A bogus email is circulating that says it is from the Federal Trade Commission, referencing a "complaint" filed with the FTC against the email's recipient. The email includes links and an attachment that download a virus. As with any suspicious email, the FTC warns recipients not to click on links within the email and not to open any attachments.
The spoof email includes a phony sender's address, making it appear the email is from "firstname.lastname@example.org" and also spoofs the return-path and reply-to fields to hide the email’s true origin. While the email includes the FTC seal, it has grammatical errors, misspellings, and incorrect syntax. Recipients should forward the email to email@example.com and then delete it. Emails sent to that address are kept in the FTC’s spam database to assist with investigations.
Read full News Release
Scam messages of this nature are designed to panic recipients into clicking links or opening attachments without due caution. If recipients believe that an unjustified complaint has been made against them, they are quite likely to follow the instructions in such messages in the hope that they can quickly resolve the issue. Criminals have used this sort of social engineering tactic in the past to steal personal information from unwary recipients. Earlier in 2007, bogus emails purporting to be from the IRS
were also distributing trojans. Like this FTC scam, one version claimed that a serious complaint had been lodged against the recipient. Another version claimed that the person was under investigation by the IRS. In 2005, emails purporting to be from the FBI or CIA
claimed that the recipient had been logged visiting illegal websites and instructed him or her to open an attachment and answer a list of questions. In fact, the attachment contained a copy of the Sober worm.
Government departments are extremely unlikely to contact people via unsolicited emails. Internet users should be very cautious of any unsolicited emails claiming to be from a government entity such as the FTC or the IRS. Do not click on links in these messages or open attachments. Do not reply to such emails.
Don't Open Bogus Email that Claims to Come From the FTC
FBI Virus Emails - Sober Worm
IRS Criminal Probe Scam Emails
Frozen Tidal Wave Photographs
Description accompanying a series of photographs of a spectacular ice formation claims that the images show a giant wave that froze instantly as the wave broke.
Genuine photographs - Description is inaccurate
(Submitted, November 2007)
Subject: Frozen tidal wave - amazing
The water froze the instant the wave broke through the ice.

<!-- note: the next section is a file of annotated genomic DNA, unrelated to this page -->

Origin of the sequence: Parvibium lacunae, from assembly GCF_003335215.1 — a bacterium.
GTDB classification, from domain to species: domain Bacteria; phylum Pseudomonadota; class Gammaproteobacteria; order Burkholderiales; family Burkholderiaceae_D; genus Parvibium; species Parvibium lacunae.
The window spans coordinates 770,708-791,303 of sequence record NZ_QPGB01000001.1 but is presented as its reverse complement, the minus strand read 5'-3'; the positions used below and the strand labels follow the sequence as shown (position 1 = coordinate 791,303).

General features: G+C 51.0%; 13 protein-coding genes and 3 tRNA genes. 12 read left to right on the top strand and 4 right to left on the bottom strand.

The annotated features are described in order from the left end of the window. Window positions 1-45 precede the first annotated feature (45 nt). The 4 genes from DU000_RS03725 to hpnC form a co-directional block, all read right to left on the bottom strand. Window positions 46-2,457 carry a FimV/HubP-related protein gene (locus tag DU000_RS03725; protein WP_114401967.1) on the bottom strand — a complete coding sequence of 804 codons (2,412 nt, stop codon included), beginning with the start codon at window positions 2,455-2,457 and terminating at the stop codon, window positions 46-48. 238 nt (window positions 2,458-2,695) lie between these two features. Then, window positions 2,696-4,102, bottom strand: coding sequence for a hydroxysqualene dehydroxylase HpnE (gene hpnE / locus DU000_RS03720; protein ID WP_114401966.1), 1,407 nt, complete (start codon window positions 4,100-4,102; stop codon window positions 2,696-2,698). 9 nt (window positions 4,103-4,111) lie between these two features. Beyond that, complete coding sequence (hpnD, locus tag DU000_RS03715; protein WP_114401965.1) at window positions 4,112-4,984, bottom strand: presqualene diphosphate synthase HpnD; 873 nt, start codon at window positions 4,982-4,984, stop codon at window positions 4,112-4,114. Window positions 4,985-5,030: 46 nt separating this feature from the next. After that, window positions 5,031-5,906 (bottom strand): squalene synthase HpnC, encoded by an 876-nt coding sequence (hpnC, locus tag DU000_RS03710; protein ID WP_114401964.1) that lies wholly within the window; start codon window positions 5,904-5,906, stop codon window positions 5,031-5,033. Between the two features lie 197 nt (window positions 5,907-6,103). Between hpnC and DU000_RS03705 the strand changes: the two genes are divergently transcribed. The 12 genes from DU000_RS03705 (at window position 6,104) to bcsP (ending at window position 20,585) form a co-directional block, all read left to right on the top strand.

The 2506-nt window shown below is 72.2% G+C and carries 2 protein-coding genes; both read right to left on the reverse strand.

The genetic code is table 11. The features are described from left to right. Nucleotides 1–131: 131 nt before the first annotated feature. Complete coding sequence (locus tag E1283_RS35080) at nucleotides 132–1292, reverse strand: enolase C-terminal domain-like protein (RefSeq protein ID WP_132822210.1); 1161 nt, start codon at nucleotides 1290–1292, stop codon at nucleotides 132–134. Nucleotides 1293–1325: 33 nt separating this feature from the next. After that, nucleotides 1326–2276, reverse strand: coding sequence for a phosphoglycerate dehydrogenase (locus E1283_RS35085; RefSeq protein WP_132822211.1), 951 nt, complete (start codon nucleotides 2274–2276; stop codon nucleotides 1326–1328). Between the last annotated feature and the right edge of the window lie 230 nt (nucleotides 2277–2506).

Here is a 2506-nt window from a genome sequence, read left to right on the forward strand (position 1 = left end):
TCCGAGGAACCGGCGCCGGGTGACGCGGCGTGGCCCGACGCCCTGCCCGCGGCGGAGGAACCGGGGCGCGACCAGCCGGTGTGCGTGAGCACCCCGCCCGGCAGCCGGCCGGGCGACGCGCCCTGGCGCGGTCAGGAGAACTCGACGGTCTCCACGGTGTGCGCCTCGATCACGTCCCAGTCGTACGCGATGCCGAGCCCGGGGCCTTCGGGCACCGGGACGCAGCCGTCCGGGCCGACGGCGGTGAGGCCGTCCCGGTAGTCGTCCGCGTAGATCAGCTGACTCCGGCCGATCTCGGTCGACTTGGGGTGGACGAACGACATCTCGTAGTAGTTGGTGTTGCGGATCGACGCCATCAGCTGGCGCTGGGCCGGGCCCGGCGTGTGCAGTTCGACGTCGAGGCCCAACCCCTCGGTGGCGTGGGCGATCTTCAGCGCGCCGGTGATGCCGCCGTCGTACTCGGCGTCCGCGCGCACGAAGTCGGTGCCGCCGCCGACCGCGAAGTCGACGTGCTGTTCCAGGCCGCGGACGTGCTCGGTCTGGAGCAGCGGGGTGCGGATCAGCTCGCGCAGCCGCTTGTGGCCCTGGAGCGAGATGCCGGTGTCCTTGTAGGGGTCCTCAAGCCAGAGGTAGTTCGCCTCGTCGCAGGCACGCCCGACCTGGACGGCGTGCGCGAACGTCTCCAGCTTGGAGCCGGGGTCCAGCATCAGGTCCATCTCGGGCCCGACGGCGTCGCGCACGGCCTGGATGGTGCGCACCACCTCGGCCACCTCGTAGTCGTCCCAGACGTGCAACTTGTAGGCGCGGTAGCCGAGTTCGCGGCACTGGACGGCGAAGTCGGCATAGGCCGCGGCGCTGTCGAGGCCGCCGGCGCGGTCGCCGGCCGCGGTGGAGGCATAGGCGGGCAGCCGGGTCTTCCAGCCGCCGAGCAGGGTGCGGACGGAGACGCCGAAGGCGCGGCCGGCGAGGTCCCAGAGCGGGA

That's what it is like in Antartica. Water freezes the instant it
comes in contact with the air.The temperature of the water is already some degrees below freezing.
Just look at how the wave froze in midair?
The email arrives with a collection of 18 photographs. Click here to view the full series.
This spectacular series of images circulates via email and has also been posted on various websites, blogs and online forums. A description commonly included with the images claims that they depict a large tidal wave or tsunami wave instantly frozen as it breaks. However, the ice formation shown in the images is not an instantly frozen wave.
The photographs were taken by scientist Tony Travouillon
in Antarctica. Many of the images can be seen in a gallery
on Travouillon's website. The pictures do not show a giant wave somehow snap-frozen in the very act of breaking. The formation contains blue ice
, and this is compelling evidence that it was not created instantly from a wave of water. Blue ice is created as the ice is compressed and trapped air bubbles are squeezed out. The ice looks blue because, when light passes through thick ice, blue light is transmitted back out but red light is absorbed. An article
on the Alaska Science Forum notes:
The color of ice can be used to estimate its strength and even how long it has been frozen. Arctic Ocean ice is white during its first year because it is full of bubbles. Light will travel only a short distance before it is scattered by the bubbles and reflected back out. As a result, little absorption occurs, and the light leaves with the same color it had when it went in.
During the summer, the ice surface melts and new overlying ice layers compress the remaining air bubbles. Now, any light that enters travels a longer distance within the ice before it emerges. This gives the red end of the spectrum space enough to be absorbed, and the light returned at the surface is blue.
Arctic explorers and mountain climbers know that old, blue ice with fewer bubbles is safer and stronger than white ice. An added bonus for explorers is knowing that floating camps built on blue ice will last longer.